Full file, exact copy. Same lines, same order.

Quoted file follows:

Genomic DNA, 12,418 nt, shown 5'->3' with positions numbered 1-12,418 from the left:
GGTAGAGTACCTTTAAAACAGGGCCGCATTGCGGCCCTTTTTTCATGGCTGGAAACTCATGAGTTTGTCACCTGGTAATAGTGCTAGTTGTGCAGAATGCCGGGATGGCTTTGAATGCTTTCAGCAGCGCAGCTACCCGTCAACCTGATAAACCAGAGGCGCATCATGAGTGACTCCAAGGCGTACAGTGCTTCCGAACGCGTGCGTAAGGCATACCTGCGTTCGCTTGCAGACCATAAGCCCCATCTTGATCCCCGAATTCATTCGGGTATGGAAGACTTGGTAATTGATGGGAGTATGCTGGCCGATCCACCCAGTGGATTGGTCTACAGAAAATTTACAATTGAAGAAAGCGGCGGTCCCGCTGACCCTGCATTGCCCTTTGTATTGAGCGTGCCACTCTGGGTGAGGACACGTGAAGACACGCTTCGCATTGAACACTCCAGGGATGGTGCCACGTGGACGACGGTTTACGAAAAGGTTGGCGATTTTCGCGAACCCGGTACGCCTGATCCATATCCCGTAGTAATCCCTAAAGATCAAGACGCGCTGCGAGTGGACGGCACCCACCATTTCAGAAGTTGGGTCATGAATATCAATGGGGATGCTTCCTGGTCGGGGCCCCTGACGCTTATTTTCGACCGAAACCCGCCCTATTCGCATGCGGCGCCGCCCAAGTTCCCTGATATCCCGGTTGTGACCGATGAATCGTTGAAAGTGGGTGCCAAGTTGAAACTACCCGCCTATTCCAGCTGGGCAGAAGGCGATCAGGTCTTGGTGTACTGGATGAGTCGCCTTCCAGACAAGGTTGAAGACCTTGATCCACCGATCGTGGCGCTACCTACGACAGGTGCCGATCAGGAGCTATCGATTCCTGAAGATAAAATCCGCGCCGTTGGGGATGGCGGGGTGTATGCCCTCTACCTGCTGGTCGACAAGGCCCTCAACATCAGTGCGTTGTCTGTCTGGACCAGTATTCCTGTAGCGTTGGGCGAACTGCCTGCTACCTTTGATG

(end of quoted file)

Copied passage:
Genomic DNA, 12,418 nt, shown 5'->3' with positions numbered 1-12,418 from the left:
GGTAGAGTACCTTTAAAACAGGGCCGCATTGCGGCCCTTTTTTCATGGCTGGAAACTCATGAGTTTGTCACCTGGTAATAGTGCTAGTTGTGCAGAATGCCGGGATGGCTTTGAATGCTTTCAGCAGCGCAGCTACCCGTCAACCTGATAAACCAGAGGCGCATCATGAGTGACTCCAAGGCGTACAGTGCTTCCGAACGCGTGCGTAAGGCATACCTGCGTTCGCTTGCAGACCATAAGCCCCATCTTGATCCCCGAATTCATTCGGGTATGGAAGACTTGGTAATTGATGGGAGTATGCTGGCCGATCCACCCAGTGGATTGGTCTACAGAAAATTTACAATTGAAGAAAGCGGCGGTCCCGCTGACCCTGCATTGCCCTTTGTATTGAGCGTGCCACTCTGGGTGAGGACACGTGAAGACACGCTTCGCATTGAACACTCCAGGGATGGTGCCACGTGGACGACGGTTTACGAAAAGGTTGGCGATTTTCGCGAACCCGGTACGCCTGATCCATATCCCGTAGTAATCCCTAAAGATCAAGACGCGCTGCGAGTGGACGGCACCCACCATTTCAGAAGTTGGGTCATGAATATCAATGGGGATGCTTCCTGGTCGGGGCCCCTGACGCTTATTTTCGACCGAAACCCGCCCTATTCGCATGCGGCGCCGCCCAAGTTCCCTGATATCCCGGTTGTGACCGATGAATCGTTGAAAGTGGGTGCCAAGTTGAAACTACCCGCCTATTCCAGCTGGGCAGAAGGCGATCAGGTCTTGGTGTACTGGATGAGTCGCCTTCCAGACAAGGTTGAAGACCTTGATCCACCGATCGTGGCGCTACCTACGACAGGTGCCGATCAGGAGCTATCGATTCCTGAAGATAAAATCCGCGCCGTTGGGGATGGCGGGGTGTATGCCCTCTACCTGCTGGTCGACAAGGCCCTCAACATCAGTGCGTTGTCTGTCTGGACCAGTATTCCTGTAGCGTTGGGCGAACTGCCTGCTACCTTTGATG